A trio of earnings reports indicate that although the trucking industry suffered a weaker freight environment, not all companies saw an erosion in the bottom line in the first quarter.
Non-asset freight transportation provider Landstar System Inc. today logged a profit of $21.6 million for the first quarter compared with $24.4 million it earned in 1Q 2006. A severe accident that occurred in 1Q 2007 resulted in a $3.1 million dent in profits that quarter, which would have been slightly higher than 1Q 2006 at $24.7 excluding that event.
Landstar’s revenue excluding fuel remained stable at $424 million, less than 1% lower than the $428 in sales the same quarter last year. In 2006 Landstar received a windfall of business thanks to disaster relief freight that was hauled primarily under its contract with FAA following Hurricanes Katrina and Rita. In 2007, revenue generated by FAA-related business subsided.
“During the first month and a half of the 2007 first quarter, there was downward pressire on price caused by lower volumes and more available capacity,” stated Landstar president & CEO Henry Gerkens. “However, as we moved to the second half of the quarter, pricing began to stabilize and volume levels improved. In fact, as it relates to pricing, revenue per load in March of 2007 was higher than March 2006.”
Gerkens hopes to maintain this momentum in the second quarter, but anticipates that will be a challenge due to economic uncertainty.
Truckload carrier Knight Transportation Inc. actually saw sizable revenue and profit boosts in the first quarter, up 12% to $145 million and 11.5% to $16.6 million, respectively, compared to the same quarter last year. Its operating ratio was 81.2%--the third best 1Q operating ratio in the company’s history. Its net income was the third best first quarter result since the company went public.
“Our growth was accomplished through a combination of continued fleet expansion, our asset purchase of Roads West Transportation during the fourth quarter of 2006, and increased revenue per mile,” stated chairman & CEO Kevin Knight. “Also our brokerage line of business continues to expand.”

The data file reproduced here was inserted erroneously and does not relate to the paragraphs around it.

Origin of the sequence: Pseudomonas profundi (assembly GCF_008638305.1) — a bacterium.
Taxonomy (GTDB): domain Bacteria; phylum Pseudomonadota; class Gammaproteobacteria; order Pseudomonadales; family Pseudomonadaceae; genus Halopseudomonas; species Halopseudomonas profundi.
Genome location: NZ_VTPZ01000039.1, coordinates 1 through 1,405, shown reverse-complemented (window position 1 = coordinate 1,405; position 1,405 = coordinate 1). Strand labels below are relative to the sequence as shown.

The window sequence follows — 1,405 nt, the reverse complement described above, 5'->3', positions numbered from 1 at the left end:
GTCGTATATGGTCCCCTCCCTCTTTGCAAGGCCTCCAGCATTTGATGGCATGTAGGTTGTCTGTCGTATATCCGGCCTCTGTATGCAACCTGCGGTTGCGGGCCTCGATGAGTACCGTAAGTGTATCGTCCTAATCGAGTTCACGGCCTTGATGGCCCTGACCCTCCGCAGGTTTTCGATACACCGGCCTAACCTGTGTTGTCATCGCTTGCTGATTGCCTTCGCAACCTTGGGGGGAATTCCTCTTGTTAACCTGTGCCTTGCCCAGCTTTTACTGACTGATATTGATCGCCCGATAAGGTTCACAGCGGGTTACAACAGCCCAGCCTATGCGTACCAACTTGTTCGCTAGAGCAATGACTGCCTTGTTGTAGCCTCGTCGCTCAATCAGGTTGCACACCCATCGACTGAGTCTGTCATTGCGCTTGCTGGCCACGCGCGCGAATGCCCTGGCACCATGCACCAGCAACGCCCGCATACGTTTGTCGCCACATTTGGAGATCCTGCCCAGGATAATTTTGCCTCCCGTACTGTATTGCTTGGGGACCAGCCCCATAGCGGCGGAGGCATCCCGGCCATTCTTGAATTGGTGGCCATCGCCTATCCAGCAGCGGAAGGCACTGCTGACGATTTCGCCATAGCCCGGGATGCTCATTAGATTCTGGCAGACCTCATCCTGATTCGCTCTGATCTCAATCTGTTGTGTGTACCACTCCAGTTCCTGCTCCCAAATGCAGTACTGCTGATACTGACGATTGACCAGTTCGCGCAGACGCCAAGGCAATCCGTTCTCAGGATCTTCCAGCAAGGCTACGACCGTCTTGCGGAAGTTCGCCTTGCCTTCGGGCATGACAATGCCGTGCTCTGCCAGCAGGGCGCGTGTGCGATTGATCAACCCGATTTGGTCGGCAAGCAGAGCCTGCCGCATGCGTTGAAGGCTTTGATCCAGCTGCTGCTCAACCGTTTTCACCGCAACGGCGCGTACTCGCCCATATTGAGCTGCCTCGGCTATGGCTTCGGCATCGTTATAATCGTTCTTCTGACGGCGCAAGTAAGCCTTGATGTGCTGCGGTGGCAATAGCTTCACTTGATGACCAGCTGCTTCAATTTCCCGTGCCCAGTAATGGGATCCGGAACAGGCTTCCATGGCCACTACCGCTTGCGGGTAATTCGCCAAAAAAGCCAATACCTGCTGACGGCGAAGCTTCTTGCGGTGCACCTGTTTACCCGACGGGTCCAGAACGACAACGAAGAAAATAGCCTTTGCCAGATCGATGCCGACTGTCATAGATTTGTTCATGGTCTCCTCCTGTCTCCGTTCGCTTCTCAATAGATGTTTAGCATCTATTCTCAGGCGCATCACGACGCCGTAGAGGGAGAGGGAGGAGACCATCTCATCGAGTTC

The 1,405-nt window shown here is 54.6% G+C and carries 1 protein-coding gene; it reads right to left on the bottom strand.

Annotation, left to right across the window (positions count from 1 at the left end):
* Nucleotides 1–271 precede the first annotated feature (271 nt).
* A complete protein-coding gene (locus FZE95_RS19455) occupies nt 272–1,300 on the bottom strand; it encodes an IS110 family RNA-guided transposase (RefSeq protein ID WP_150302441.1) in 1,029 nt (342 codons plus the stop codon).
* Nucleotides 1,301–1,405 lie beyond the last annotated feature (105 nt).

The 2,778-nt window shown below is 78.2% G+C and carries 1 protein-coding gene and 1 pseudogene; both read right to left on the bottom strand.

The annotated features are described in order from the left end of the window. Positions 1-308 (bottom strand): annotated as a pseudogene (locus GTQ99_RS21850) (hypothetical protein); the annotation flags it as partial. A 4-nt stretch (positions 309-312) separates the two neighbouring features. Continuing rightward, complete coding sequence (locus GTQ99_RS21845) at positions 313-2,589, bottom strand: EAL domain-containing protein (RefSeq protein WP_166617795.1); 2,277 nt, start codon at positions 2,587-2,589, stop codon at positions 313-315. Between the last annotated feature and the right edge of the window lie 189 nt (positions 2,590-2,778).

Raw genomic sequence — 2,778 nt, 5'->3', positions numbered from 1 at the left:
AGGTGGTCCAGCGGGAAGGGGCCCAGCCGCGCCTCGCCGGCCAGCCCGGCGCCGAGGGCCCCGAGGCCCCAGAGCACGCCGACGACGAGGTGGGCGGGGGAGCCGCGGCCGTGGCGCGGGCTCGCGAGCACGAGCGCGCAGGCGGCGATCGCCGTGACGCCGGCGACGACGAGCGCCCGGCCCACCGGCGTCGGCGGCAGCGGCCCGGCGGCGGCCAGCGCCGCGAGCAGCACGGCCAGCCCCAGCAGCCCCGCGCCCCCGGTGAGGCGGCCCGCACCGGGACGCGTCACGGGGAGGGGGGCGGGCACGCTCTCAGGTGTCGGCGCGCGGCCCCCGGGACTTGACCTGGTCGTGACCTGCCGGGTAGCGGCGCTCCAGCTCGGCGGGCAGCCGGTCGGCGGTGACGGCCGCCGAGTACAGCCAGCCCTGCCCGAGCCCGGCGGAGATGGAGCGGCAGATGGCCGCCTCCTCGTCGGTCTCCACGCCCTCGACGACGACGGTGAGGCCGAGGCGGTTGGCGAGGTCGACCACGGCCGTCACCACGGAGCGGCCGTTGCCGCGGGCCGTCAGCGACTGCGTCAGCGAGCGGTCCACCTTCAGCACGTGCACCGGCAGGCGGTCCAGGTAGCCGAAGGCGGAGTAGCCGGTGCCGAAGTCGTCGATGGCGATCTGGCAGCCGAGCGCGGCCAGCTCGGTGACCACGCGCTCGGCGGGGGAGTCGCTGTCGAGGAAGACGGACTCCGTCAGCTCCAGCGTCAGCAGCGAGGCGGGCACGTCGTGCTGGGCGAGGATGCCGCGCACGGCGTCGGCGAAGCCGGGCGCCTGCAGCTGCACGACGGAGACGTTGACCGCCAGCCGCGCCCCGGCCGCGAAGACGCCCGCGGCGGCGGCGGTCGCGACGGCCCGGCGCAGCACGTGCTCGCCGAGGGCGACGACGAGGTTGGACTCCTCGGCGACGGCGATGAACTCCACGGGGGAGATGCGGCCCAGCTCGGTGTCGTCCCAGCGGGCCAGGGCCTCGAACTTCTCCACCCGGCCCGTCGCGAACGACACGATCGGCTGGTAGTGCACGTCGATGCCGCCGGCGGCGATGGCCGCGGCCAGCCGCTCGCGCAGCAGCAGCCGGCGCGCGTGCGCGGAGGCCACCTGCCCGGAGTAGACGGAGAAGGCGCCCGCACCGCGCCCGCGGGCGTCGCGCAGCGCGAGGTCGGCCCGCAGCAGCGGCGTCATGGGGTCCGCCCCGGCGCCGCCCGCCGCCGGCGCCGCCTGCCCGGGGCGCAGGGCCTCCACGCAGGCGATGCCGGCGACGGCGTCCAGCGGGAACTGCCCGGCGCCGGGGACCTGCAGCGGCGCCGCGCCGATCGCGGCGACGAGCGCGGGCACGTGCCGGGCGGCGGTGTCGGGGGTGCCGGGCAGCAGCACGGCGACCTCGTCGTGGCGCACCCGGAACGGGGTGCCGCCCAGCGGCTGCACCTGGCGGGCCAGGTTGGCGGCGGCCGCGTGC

Knight said utilization decreased due to a softening of freight and a shortened length of haul.
Knight Transportation added four new service centers in 2007, bringing its combined network to 35 centers. The company intends to continue to expand its existing centers and add new ones, but doing so will be challenging based on current slack freight volumes.
“Our base expectation for the medium to longer term is to grow our fleet between 10% and 15% annually and continue to grow our brokerage business,” Knight said.
Truckload carrier USA Truck Inc. did not fare so well in the first quarter, seeing its earnings nearly erased. Although its revenue dipped 2.4% to $94.5 million compared to the same quarter last year, net income fell 98% to $80,000.
USA Truck president & CEO Jerry Orler said the company struggled with overcapacity caused by its fleet growth in 2006 and soft freight. The company said it added 4.3% of capacity during in the first quarter.
The company added that the freight environment firmed up in March, which indicates it anticipates better 2Q performance.
“We will now focus on freight selection in the coming quarters.” Orler stated.
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